hi! i haven't had power in 12 hours, pipes are frozen, supplies are running low, and backup generators are barely keeping the phone network up. i feel like i'm in the last 5 minutes of THE THING. welcome to Austin
— robin leads a murder of crows (@robin7crows) February 15, 2021
Another day ahead
Local and state officials expect the power outages to continue through Tuesday and advise residents to stay home, conserve energy and avoid driving, especially after dark, until power can be restored and roadways are cleared.
Back at the Pitasky-Sembler residence, their chickens remain in the bathroom. The couple plans to return home on Tuesday to make sure they're safe and—hopefully—find that their power is back.
"We said it was weird that we were leaving the house and the chickens were staying," Pitasky said.
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When Gov. Greg Abbott announced that he would rescind business capacity limits and a statewide masking mandate on Texas Independence Day, he framed it as a step forward. "With this executive order, we are ensuring that all businesses and families in Texas have the freedom to determine their own destiny," he said during a press conference at a Mexican restaurant in Lubbock.
But some local restaurants and bars, which have been caught in the regulatory crosshairs since Texas' first positive COVID test 364 days ago, have chosen to ignore Abbott's overture. Instead, they will continue to maintain pandemic precautions once the executive order takes effect next week, citing a desire to keep their staff and patrons safe.
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(AUSTIN, TEXAS) Austonia has hired Claire Partain as a reporter covering Austin FC, the MLS expansion team that will be Austin's first major league sports franchise.
Partain is a former sports editor for the The University Star, Texas State University's daily newspaper. She edited, covered sports, produced podcasts, and hosted a pre-game TXST football tailgate live series. Partain has been freelancing with the company since January, prior to accepting a staff position.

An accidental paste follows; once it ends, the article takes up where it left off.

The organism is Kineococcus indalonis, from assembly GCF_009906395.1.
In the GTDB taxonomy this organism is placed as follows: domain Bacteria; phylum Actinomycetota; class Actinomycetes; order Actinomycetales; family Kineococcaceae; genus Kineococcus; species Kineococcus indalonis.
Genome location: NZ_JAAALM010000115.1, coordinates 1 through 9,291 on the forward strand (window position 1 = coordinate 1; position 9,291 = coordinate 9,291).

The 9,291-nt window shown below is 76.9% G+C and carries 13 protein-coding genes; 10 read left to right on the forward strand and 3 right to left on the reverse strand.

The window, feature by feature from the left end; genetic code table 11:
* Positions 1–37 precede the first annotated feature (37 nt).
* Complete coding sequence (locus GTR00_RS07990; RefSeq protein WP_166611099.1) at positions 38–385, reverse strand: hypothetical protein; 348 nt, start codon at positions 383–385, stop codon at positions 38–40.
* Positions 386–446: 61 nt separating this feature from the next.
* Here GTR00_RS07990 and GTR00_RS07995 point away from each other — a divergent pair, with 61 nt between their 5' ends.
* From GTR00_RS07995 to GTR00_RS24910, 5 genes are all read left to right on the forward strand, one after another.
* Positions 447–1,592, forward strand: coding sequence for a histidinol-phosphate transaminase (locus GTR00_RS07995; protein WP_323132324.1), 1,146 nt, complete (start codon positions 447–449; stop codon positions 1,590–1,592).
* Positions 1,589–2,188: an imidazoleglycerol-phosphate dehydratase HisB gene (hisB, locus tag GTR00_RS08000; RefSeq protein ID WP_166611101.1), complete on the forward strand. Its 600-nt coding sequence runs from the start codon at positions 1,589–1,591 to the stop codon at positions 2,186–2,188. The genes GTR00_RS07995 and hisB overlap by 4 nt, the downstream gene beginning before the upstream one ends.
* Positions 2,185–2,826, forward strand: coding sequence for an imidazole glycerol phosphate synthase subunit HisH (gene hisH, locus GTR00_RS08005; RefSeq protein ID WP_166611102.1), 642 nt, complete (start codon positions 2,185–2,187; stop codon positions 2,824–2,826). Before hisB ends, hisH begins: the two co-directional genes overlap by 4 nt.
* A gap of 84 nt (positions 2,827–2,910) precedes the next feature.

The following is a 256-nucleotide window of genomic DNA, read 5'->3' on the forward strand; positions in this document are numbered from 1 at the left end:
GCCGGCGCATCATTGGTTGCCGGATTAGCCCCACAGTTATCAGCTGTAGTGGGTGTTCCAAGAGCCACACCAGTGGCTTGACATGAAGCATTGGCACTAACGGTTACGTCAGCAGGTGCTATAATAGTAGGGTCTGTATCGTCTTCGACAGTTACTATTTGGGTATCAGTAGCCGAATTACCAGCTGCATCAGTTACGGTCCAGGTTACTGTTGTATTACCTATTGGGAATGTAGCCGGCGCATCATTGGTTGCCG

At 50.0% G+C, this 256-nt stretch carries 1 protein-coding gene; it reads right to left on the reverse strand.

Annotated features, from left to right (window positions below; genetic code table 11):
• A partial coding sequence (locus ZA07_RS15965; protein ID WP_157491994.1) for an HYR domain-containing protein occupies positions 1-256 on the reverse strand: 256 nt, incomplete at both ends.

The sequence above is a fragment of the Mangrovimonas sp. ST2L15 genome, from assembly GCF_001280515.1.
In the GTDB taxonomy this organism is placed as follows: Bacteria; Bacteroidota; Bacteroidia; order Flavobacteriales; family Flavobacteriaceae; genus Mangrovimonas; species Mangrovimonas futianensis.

A native of Fairfield, Texas, Partain grew up playing youth soccer. In her high school years, she played alongside her mother in what was then called the Freestone County Hispanic Women's Soccer League.
Claire's coverage philosophy: "I like to bring out the humanity of sports, and I want to make this the most accessible sports coverage possible."
She notes that soccer is the predominant sport for young people. "It's a global sport, and we're more connected to the world than older generations."
That approach fits the team's already visible presence in Austin, says Austonia CEO Mark Dewey. "Austin FC has established itself as a leading Austin brand, one that stands for a more unified Austin community, a bigger global presence for Austin and fun. Austonia shares those values."
Partain's soccer coverage begins immediately, with her free, hosted text service—Austonia FC. For updates, special access and inside info, all moderated by Claire, sign up below.
Austonia is the city's independent, free, locally-owned and all-digital source for Austin news, information and entertainment.
Connect with Austonia through its daily email newsletter and text updates, @austonianews Instagram feed, @austonianews and @austinist Twitter feeds, @austonianews Facebook page and its website austonia.com.
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Austin Public Health will release another batch of first dose COVID-19 vaccine appointments for Thursday on Wednesday evening. A department spokesperson estimates between 3,000 and 4,000 slots will be available.